Renault F1 Team has officially lodged a protest against the Racing Point cars under the Appendix 6 of the Sporting Regulations related to listed parts.

What was already talked about at the original start of the 2020 F1 season has come into fruition as Renault has officially lodged a protest against the two Racing Point cars under Art. 2.1, 3.2, Appendix 6 Paragraph 1, 2(a) and 2(c) of the Sporting Regulations.

Representative of both Renault and Racing Point are due to meet the FIA Stewards at 19:20 local time. The timing of the protest does comes as a surprise but the intent not so much as the French F1 outfit were already mulling it since pre-season testing.

Ever since Racing Point rolled out its 2020 F1 car, eyebrows were raised regarding its striking similarity to Mercedes W10 (2019 car). The team admitted to have taken inspiration from them but stated that there was no design sharing whatsoever.

Racing Point its stance that all of the work was down to photographs they took and designed it themselves after securing new finance via Lawrance Stroll and co. It didn’t deter people terming it as a ‘pink Mercedes’ though, which continues till now.

Seeing the pace of Racing Point, it comes as no surprise that Renault has lodged an official complaint against the F1 team. The regulations chosen by them is Appendix 6 which talks about ‘listed parts’ and its usage which the French outfit thinks the team has not followed.

Leading up to the 2020 F1 season, however, the FIA has given Racing Point a clear as news of it visiting its Silverstone base emerged then. Considering how the protest of Red Bull Racing went last weekend, this may end up yielding nothing as well.

The Article 1, 2 of Appendix 6 states:

1. A competitor shall, in respect of the Listed Parts to be used in its cars in Formula One, only use Listed Parts which are designed by it.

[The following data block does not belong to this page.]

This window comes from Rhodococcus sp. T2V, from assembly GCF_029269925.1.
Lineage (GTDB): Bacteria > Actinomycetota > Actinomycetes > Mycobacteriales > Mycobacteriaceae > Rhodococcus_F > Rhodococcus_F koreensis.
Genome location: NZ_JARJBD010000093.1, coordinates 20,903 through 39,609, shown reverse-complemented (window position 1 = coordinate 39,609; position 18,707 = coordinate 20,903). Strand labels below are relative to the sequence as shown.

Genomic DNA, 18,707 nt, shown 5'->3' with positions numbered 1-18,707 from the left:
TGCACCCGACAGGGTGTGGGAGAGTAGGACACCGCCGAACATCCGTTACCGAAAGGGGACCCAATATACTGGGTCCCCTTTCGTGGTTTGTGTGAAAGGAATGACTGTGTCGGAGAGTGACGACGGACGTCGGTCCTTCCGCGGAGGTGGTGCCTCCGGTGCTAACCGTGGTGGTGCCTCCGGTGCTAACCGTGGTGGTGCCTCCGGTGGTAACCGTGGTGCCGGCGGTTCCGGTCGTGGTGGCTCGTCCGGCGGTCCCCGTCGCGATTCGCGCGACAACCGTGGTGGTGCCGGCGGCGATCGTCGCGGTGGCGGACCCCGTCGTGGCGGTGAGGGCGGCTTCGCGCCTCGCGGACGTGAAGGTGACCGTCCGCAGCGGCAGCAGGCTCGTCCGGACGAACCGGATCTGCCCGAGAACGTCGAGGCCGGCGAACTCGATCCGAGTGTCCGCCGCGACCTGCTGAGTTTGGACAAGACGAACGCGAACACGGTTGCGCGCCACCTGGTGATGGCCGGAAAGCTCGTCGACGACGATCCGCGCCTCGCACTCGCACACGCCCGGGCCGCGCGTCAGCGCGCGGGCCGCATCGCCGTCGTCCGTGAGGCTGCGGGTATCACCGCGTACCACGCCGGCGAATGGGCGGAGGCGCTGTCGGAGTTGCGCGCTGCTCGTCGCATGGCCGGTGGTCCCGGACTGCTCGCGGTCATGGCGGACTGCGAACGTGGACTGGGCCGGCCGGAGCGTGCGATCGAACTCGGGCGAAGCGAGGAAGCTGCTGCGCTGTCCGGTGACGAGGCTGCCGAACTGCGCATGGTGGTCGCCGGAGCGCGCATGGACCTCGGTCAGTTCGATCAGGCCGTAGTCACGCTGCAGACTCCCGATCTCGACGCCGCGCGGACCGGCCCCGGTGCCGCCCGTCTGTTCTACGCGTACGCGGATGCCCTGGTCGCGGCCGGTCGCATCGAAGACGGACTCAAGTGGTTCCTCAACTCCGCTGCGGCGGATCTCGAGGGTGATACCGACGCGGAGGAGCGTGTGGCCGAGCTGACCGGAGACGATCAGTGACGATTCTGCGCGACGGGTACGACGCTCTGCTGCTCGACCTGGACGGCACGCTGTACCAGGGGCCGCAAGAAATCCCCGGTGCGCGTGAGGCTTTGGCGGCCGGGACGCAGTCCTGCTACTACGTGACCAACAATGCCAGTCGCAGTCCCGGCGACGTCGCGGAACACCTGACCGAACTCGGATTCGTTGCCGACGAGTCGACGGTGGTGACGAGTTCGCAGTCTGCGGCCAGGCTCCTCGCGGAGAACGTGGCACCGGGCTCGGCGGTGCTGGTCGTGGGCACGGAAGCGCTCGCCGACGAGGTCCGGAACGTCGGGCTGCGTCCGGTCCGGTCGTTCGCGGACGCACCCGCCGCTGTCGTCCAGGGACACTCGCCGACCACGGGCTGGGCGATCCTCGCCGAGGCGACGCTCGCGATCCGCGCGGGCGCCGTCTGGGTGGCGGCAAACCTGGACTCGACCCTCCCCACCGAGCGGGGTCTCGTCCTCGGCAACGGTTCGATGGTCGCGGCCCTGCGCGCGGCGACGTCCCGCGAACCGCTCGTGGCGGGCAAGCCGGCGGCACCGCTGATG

2. The obligation to design and use Listed Parts shall not prevent a competitor from Outsourcing the design and/or manufacture of any Listed Parts to a third party (including an Associate of such competitor) provided that:

a) It retains the exclusive right to use the Listed Parts in Formula One so long as it competes in Formula One.

b) In the case of the Outsourcing of manufacture such third party shall not be a competitor.

c) In the case of the Outsourcing of design, such third party shall not be a competitor or a party that directly or indirectly designs Listed Parts for any competitor.

d) If part of an Outsourcing arrangement involves aerodynamic testing by a third party, this must be carried out and reported in accordance with Appendix 8 to these Sporting Regulations. For the avoidance of doubt, any related Restricted Wind Tunnel Testing and Restricted CFD Simulations must take place in the wind tunnel nominated by the relevant competitor in accordance with Paragraph 1.6 of Appendix 8 or using the CFD hardware nominated by the relevant competitor in accordance with Paragraphs 2.7 and 2.8 of Appendix 8. Any such Testing or Simulations will be taken into account when assessing the relevant competitor’s compliance with the usage limits defined in Section 3 of Appendix 8.

The regulations can be found here:

Here’s the FIA decision:

Here’s how the F1 Styrian GP panned out